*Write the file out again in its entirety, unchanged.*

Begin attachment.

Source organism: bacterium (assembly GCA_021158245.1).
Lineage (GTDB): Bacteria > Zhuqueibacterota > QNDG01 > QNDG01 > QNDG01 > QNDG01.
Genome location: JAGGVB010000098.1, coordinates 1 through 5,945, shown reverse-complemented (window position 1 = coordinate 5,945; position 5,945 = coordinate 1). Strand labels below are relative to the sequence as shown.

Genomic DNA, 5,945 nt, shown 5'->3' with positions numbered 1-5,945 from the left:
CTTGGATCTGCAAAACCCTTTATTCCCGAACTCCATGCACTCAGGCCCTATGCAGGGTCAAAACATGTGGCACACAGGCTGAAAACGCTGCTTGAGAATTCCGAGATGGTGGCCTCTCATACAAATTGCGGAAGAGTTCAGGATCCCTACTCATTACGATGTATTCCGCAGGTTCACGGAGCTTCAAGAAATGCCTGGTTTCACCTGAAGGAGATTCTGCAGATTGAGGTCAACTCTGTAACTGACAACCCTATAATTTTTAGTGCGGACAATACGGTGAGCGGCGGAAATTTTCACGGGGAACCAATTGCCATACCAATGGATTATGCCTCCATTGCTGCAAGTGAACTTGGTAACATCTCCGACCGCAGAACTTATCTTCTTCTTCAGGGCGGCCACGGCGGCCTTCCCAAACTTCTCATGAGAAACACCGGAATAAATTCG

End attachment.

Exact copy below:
Source organism: bacterium (assembly GCA_021158245.1).
Lineage (GTDB): Bacteria > Zhuqueibacterota > QNDG01 > QNDG01 > QNDG01 > QNDG01.
Genome location: JAGGVB010000098.1, coordinates 1 through 5,945, shown reverse-complemented (window position 1 = coordinate 5,945; position 5,945 = coordinate 1). Strand labels below are relative to the sequence as shown.

Genomic DNA, 5,945 nt, shown 5'->3' with positions numbered 1-5,945 from the left:
CTTGGATCTGCAAAACCCTTTATTCCCGAACTCCATGCACTCAGGCCCTATGCAGGGTCAAAACATGTGGCACACAGGCTGAAAACGCTGCTTGAGAATTCCGAGATGGTGGCCTCTCATACAAATTGCGGAAGAGTTCAGGATCCCTACTCATTACGATGTATTCCGCAGGTTCACGGAGCTTCAAGAAATGCCTGGTTTCACCTGAAGGAGATTCTGCAGATTGAGGTCAACTCTGTAACTGACAACCCTATAATTTTTAGTGCGGACAATACGGTGAGCGGCGGAAATTTTCACGGGGAACCAATTGCCATACCAATGGATTATGCCTCCATTGCTGCAAGTGAACTTGGTAACATCTCCGACCGCAGAACTTATCTTCTTCTTCAGGGCGGCCACGGCGGCCTTCCCAAACTTCTCATGAGAAACACCGGAATAAATTCG